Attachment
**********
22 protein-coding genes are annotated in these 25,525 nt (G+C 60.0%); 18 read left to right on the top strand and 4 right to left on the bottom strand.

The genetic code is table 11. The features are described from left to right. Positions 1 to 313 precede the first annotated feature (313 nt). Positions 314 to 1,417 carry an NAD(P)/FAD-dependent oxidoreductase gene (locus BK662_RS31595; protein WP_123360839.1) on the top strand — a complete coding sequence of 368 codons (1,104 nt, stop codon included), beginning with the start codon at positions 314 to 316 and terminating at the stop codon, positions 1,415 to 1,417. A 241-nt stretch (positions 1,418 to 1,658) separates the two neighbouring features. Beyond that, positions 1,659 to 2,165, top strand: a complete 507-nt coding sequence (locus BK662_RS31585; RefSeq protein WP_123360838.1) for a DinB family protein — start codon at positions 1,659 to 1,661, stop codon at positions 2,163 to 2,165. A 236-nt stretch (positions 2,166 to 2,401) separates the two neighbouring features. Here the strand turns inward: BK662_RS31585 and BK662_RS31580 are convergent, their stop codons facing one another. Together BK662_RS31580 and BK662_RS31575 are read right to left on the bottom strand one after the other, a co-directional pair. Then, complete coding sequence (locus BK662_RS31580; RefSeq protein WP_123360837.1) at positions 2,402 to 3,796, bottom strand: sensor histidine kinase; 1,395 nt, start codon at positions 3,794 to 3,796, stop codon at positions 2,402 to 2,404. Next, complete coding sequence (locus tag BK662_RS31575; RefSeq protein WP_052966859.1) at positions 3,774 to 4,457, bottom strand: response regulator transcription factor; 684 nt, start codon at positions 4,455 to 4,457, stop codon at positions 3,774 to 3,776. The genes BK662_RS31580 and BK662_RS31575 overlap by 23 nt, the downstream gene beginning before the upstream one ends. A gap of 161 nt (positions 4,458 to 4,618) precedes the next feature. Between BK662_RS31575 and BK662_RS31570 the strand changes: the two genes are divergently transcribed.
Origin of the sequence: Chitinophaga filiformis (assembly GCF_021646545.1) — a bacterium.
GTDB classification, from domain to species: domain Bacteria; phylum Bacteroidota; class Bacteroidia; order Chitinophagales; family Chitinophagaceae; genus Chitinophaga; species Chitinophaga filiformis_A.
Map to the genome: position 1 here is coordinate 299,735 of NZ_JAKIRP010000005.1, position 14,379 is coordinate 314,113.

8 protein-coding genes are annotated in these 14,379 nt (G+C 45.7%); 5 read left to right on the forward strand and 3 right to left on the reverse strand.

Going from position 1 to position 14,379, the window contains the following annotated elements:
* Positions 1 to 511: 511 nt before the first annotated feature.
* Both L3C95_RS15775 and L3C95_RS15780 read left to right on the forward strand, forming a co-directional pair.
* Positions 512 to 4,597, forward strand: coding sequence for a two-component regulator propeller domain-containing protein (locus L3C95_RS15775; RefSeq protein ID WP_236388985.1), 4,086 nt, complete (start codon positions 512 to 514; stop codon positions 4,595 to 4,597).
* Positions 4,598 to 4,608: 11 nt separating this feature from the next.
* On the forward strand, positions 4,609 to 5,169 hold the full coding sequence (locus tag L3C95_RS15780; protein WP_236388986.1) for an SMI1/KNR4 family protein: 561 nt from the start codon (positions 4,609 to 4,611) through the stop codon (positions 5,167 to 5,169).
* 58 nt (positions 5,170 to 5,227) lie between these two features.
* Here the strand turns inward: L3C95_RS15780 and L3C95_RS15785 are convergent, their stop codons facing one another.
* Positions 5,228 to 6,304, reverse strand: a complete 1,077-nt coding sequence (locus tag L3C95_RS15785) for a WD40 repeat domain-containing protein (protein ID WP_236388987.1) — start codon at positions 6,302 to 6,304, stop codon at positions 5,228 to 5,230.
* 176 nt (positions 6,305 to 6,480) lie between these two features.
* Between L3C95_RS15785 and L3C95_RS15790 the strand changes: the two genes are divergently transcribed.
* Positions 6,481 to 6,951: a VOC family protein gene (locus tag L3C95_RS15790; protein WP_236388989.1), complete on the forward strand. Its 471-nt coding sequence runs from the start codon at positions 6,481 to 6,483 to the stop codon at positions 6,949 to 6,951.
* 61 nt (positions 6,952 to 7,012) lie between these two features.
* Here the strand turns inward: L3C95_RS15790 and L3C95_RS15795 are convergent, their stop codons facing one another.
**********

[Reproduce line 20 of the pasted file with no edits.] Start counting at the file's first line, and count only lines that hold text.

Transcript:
* Here the strand turns inward: L3C95_RS15790 and L3C95_RS15795 are convergent, their stop codons facing one another.